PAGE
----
Two longline vessels fined for illegal fishing by NOAA
An American Samoa based longline vessel has been given a proposed fine for illegally fishing in closed fishing grounds around territorial waters while a Hawai’i-based longliner vessel has also been given a proposed fine for illegally fishing in Samoa’s exclusive economic zone, according to a Enforcement Activities report as of Sept. 30 by the National Oceanic and Atmospheric Administration’s Office of Law Enforcement (OLE).
The report, submitted to last week’s 168th meeting of the Western Pacific Regional Fishery Management Council, didn’t provide the dates of when the citations were issued or the names of the vessels involved, and OLE didn’t immediately respond to Samoa News questions.
However, an industry source that is familiar with issuance of Notice of Violation Assessment (NOVA), said yesterday that NOAA usually doesn’t provide specific details of those involved when it comes to the NOVA, because of possible ongoing investigation.
According to the report, the Pacific Islands General Counsel Enforcement Section issued a NOVA (a proposed civil fine) of $49,012 to an American Samoa based longline vessel that was found to have unlawfully fished in the Rose Atoll National Marine Monument and the American Samoa Large Vessel Prohibited Area, which is reserved for the local traditional Alia fleet.
The report also says that NOAA-OLE agents in American Samoa initiated an investigation from vessel monitoring system (VMS) positional data which appeared to show illegal fishing activity within the EEZ of Samoa by a U.S. Hawaii-based, commercial longline fishing vessel.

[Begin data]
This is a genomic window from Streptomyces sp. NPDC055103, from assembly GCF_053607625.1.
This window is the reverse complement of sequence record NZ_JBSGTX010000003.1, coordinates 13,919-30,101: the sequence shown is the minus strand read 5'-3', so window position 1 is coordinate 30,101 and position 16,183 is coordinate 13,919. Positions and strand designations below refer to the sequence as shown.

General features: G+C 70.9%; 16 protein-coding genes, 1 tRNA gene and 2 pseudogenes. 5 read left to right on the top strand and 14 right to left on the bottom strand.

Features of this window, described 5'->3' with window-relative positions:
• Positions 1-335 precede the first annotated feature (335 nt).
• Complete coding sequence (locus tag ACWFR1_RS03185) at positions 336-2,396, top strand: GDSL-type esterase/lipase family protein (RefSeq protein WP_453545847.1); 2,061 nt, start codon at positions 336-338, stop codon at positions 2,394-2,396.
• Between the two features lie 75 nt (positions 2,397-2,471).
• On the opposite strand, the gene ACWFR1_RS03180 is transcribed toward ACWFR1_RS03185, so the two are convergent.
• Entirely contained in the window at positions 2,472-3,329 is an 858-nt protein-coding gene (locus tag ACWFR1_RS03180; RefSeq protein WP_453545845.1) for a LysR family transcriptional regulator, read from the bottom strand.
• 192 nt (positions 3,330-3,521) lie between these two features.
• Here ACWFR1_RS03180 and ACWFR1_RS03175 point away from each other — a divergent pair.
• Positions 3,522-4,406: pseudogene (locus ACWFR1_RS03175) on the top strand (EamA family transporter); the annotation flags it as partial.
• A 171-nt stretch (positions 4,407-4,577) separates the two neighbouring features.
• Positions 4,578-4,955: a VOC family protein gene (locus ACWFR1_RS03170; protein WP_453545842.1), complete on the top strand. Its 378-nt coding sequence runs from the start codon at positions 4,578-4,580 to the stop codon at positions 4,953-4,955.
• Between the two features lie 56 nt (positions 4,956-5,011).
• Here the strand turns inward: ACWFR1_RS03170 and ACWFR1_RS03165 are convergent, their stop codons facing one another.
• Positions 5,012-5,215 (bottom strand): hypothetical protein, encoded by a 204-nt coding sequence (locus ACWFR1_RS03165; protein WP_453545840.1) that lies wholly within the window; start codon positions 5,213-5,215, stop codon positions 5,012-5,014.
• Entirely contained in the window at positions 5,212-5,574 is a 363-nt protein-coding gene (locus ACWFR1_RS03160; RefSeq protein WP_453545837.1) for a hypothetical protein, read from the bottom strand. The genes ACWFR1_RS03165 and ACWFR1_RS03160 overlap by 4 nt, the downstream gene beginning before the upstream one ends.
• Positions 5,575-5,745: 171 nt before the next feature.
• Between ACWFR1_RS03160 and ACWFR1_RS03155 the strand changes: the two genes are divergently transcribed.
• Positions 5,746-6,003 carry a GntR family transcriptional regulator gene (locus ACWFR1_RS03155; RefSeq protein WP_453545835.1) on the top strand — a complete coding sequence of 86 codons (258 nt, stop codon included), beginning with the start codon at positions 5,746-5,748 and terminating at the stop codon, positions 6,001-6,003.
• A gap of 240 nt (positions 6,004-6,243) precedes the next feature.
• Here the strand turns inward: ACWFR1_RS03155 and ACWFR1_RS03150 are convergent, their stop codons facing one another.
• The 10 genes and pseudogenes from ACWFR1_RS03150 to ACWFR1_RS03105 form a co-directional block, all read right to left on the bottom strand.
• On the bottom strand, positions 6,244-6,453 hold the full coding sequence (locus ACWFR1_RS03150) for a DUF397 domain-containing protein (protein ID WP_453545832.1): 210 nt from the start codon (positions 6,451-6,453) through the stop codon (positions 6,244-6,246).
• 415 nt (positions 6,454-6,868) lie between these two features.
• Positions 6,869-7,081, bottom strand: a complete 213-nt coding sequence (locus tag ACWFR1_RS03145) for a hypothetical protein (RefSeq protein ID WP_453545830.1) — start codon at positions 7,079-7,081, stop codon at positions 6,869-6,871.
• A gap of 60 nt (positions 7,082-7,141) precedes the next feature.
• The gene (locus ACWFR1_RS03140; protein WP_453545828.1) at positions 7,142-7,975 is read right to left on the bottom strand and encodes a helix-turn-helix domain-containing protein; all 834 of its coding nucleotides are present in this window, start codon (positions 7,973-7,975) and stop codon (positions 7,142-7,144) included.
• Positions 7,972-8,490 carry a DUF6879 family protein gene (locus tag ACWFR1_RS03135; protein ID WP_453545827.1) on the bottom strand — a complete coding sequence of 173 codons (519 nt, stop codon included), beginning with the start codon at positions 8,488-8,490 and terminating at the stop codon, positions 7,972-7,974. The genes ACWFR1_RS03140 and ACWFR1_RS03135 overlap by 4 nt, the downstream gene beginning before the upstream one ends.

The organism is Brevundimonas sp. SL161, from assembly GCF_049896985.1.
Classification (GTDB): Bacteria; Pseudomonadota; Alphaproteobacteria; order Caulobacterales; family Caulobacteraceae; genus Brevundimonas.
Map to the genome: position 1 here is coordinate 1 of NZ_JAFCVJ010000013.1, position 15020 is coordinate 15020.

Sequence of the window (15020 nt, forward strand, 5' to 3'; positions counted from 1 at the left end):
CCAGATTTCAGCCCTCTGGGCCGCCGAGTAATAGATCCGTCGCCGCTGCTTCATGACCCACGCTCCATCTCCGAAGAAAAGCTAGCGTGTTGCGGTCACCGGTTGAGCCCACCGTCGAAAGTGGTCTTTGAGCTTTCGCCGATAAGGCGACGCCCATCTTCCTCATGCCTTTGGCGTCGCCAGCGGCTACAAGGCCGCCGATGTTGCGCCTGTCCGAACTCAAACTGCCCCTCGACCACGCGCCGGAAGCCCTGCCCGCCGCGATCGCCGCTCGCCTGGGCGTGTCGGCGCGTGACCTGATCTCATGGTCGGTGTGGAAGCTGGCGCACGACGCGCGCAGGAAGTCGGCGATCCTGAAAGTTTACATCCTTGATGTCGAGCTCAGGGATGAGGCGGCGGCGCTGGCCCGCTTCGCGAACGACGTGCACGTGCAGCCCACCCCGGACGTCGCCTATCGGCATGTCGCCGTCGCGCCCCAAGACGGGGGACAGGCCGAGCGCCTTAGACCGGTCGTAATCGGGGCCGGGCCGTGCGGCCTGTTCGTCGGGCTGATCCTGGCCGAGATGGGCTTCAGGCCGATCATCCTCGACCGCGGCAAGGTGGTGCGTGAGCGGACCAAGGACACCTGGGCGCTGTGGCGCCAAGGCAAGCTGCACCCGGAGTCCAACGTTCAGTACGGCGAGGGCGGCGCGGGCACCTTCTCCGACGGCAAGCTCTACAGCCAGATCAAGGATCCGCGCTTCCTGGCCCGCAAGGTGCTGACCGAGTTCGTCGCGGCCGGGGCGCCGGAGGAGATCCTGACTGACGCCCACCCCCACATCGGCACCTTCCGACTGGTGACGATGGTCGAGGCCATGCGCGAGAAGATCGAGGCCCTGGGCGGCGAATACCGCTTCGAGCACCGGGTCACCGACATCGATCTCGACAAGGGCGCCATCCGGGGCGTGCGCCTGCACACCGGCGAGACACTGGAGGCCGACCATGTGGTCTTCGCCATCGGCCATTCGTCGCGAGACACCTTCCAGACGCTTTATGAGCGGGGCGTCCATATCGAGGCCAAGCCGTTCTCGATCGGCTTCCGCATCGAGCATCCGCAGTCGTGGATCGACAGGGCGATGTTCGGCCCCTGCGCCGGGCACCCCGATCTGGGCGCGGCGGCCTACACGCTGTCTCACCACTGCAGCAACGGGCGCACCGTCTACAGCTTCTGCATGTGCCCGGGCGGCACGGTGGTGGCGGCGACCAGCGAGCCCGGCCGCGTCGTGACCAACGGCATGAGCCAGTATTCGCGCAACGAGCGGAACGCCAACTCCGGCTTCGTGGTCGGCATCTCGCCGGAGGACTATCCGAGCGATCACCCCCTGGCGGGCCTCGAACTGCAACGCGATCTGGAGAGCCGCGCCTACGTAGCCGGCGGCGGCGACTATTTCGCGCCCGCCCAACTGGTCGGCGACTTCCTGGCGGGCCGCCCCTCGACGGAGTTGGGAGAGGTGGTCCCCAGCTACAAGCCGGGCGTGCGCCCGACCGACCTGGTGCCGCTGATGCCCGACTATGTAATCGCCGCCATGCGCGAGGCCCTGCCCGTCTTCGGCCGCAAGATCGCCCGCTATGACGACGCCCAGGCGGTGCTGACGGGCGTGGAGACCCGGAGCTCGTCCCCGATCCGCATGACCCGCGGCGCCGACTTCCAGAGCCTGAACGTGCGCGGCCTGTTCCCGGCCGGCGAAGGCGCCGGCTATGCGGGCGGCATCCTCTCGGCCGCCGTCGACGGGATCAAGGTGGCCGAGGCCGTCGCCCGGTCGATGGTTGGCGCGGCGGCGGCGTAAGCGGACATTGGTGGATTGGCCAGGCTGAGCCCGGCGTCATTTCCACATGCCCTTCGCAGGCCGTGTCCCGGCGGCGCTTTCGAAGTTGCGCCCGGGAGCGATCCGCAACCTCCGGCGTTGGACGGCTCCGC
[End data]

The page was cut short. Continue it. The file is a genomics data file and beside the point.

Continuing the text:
The investigation subsequently identified illegal fishing in the EEZ of Samoa and the investigation against the vessel resulted in the issuance of a $172,270 NOVA by the Pacific Islands General Council Enforcement Section.
The report also revealed that NOAA-OLE agents in American Samoa conducted an investigation involving the unattended death of a Pacific Islands Fishery Forum Agency (FFA) Observer while serving onboard a U.S. flagged fishing vessel in the South Pacific.
The body of the Fijian observer was brought into American Samoa at which time it was examined and interviews were conducted with the crew during concurrent investigations with the territory’s Department of Public Safety and U.S. Coast Guard. The NOAA enforcement officers assisted with the transfer of the body to the morgue and took custody of the observer’s work products and personal property, and reviewed the personal logs and records for any indications of conflict or issues between the observer and vessel’s crew.
The officers found no conflicts or issues during the aforementioned interviews or in the subject documents. A copy of the death certificate was obtained, which stated that the death was due to natural causes.
The observer’s work products were released to the NOAA observer program for shipment to the FFA observer program and the personal property was released for transfer with the body back to Fiji.
Samoa News notes that FFA observers work on board US vessels fishing in the region